Thomas Russell (New Zealand politician)

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Thomas Russell CMG (c.1830 – 2 September 1904) was a lawyer, politician, businessman and entrepreneur in 19th-century New Zealand. Russell was one of the first two New Zealand-trained lawyers admitted to the bar. He was the founder of a number of major New Zealand-based companies including the Bank of New Zealand and the New Zealand Insurance Co. He served as Minister of Colonial Defence during the New Zealand Wars.

Contents

Early life

Russell was born in County Cork, Ireland, probably in 1830. His parents were Thomas Flower Russell (c. 1808-1873) and Mary Roberts (c. 1811-1847). [1] The family emigrated to Australia as steerage passengers in 1833, and settled in Maitland, New South Wales, where his father farmed. [2] In 1840 the family moved on to New Zealand, living in Kororakea at first, then Auckland where his father worked as a builder. From 1844 Thomas Russell was articled to the lawyer Thomas Outhwaite and on 4 November 1851 was admitted as a solicitor on the roll of the Supreme Court of New Zealand. [3] He became Outhwaite's partner and later took over his practice. [4]

On 18 July 1854, Russell married Emeline Vercoe, third daughter of Henry Vercoe JP , at Tautauroa, near Otahuhu. [5]

Politics

New Zealand Parliament
YearsTermElectorateParty
1861 1866 3rd Auckland City East Independent

Russell was elected as MP for Auckland City East in 1861, holding the electorate until his retirement from politics in 1866. He became a cabinet minister under Alfred Domett in August 1862, and was Minister of Defence in the administration led by Frederick Whitaker and William Fox in 1863–1864. During this time the New Zealand Settlements Act (1863) was passed, facilitating the confiscation of Māori-owned land. [6] [7]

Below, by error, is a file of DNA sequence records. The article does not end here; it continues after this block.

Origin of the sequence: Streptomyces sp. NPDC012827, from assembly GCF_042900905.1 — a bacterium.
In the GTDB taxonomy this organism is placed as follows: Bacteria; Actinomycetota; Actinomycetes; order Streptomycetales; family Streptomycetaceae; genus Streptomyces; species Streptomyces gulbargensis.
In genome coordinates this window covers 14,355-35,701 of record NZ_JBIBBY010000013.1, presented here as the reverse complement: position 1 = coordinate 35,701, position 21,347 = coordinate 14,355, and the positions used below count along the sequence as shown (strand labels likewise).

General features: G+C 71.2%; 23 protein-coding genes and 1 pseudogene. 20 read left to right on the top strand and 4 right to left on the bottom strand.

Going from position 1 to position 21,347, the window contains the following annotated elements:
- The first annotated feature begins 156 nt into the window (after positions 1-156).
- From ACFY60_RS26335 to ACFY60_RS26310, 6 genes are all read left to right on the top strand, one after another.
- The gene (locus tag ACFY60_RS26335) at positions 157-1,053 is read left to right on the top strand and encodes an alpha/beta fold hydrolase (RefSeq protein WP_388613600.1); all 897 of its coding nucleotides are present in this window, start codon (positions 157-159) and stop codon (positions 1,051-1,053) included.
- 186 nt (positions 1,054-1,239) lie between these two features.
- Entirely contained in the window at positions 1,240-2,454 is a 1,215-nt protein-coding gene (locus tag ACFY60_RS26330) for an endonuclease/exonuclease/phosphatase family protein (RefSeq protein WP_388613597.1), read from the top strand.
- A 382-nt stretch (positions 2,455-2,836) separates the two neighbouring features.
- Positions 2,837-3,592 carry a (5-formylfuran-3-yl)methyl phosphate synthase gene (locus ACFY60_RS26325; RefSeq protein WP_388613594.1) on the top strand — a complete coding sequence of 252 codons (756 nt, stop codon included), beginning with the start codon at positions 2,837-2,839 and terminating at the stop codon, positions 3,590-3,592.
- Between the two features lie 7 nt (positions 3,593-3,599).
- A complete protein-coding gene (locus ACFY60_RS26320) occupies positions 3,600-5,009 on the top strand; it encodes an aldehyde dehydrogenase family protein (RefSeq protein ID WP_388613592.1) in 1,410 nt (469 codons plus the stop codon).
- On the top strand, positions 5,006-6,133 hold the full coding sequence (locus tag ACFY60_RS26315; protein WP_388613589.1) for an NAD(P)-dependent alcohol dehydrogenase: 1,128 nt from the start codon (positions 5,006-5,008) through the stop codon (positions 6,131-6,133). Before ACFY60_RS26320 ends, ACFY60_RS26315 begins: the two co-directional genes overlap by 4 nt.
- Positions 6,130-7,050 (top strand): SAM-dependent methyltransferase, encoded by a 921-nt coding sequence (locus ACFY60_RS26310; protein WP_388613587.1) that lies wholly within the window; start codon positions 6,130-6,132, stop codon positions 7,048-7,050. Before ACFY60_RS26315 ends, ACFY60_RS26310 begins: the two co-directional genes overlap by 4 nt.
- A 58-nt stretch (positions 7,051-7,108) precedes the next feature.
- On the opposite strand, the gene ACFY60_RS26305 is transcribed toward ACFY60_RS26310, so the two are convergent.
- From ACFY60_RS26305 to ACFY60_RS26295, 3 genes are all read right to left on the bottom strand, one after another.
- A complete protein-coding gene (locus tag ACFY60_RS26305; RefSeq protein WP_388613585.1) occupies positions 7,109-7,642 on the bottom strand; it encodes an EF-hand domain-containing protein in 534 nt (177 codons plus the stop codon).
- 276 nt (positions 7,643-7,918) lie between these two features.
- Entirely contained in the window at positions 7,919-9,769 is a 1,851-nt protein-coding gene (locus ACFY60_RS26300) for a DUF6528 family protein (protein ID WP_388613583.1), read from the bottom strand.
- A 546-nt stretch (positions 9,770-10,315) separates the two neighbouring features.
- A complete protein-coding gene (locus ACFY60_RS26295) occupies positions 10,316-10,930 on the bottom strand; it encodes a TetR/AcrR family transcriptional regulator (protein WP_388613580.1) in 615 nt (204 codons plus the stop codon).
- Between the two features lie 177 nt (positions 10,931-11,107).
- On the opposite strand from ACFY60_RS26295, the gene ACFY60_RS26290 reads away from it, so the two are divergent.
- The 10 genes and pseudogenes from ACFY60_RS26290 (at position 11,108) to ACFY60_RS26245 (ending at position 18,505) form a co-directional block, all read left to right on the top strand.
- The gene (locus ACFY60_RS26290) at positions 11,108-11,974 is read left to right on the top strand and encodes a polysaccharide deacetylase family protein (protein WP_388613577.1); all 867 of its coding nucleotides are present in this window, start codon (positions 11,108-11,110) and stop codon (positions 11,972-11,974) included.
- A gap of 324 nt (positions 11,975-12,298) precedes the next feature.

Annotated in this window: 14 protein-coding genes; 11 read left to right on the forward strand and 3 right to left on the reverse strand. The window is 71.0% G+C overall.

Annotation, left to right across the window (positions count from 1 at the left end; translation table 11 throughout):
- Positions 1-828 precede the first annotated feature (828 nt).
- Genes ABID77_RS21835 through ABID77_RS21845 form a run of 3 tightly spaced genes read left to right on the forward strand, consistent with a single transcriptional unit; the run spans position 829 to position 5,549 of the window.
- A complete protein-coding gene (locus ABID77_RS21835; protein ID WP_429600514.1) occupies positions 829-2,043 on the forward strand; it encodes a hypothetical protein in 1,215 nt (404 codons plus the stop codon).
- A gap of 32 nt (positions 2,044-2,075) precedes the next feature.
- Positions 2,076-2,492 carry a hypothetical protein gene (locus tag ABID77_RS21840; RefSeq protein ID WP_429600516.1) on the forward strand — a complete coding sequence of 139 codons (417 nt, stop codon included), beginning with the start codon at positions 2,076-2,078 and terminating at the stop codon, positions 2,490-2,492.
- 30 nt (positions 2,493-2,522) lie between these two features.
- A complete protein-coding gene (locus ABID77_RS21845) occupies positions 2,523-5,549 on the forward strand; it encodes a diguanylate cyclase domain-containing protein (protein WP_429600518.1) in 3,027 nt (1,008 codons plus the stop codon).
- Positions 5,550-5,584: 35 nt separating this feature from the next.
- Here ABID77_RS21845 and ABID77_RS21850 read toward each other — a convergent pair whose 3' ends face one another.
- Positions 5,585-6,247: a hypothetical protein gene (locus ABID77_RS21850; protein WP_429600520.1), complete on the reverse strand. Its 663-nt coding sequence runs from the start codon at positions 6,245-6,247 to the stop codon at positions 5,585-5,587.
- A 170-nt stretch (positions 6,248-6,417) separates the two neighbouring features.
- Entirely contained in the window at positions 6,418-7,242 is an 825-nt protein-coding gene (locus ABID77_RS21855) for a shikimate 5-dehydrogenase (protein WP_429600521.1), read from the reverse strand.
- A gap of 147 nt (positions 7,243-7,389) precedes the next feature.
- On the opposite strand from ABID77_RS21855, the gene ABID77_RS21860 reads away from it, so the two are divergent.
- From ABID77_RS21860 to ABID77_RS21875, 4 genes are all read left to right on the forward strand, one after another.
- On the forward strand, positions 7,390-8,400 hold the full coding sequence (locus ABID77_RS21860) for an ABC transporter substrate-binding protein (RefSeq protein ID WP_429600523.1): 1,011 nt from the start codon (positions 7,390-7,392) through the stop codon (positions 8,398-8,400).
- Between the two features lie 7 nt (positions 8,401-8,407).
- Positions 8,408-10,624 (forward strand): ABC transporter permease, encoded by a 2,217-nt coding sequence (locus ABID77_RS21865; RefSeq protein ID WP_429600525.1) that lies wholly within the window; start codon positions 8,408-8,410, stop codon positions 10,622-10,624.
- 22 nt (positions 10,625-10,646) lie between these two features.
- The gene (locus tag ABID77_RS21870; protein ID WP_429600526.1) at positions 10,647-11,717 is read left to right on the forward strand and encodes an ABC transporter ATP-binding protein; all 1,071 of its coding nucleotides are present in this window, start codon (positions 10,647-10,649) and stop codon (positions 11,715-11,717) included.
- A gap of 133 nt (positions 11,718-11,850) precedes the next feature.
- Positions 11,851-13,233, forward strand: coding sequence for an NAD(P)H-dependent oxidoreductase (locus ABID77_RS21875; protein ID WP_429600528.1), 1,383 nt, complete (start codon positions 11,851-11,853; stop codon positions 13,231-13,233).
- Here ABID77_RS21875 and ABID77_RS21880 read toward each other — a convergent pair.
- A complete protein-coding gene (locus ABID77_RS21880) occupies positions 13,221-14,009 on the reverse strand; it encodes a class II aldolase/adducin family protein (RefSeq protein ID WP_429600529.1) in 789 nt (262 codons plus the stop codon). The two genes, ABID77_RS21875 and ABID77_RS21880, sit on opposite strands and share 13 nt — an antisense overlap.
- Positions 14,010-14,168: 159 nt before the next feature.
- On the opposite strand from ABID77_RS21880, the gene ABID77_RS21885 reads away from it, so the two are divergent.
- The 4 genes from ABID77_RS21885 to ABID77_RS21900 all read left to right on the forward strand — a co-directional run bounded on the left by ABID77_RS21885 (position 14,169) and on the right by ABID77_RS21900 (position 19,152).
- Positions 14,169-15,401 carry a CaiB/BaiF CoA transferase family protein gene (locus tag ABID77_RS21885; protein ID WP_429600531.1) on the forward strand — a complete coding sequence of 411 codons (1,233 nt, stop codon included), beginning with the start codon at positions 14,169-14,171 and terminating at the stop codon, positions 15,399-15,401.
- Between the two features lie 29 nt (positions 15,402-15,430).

Russell was appointed a Companion of the Order of St Michael and St George in 1877. [8]

After politics

In 1866 he bought the Pah farm in present-day Hillsborough. In January 1872, Cyrus Haley, who had a grudge against Russell, attacked the home (later replaced by the Pah Homestead), firing shots into each of the bedrooms. No-one was hurt and Haley was later caught and convicted of attempted murder. [2]

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References

  1. "Deaths". The New Zealander. 6 November 1847. p. 2. Retrieved 10 September 2018.
  2. 1 2 Stone, R.C.J. "Russell, Thomas". Dictionary of New Zealand Biography . Ministry for Culture and Heritage . Retrieved 9 September 2018.
  3. "New solicitors". The New Zealander. 6 December 1851. p. 2. Retrieved 10 September 2018.
  4. "Pars about people". Observer. Vol. XXIV, no. 52. 10 September 1904. p. 4. Retrieved 1 March 2018.
  5. "Married". Daily Southern Cross . 21 July 1854. p. 2. Retrieved 10 September 2018.
  6. Stephens, P.R. (1966). "RUSSELL, Thomas". An Encyclopaedia of New Zealand, edited by A. H. McLintock. Te Ara - The Encyclopedia of New Zealand.
  7. The Cyclopedia of New Zealand (Wellington Provincial District) 1897: The Hon. Thomas Russell
  8. "No. 24464". The London Gazette (Supplement). 30 May 1877. p. 3442.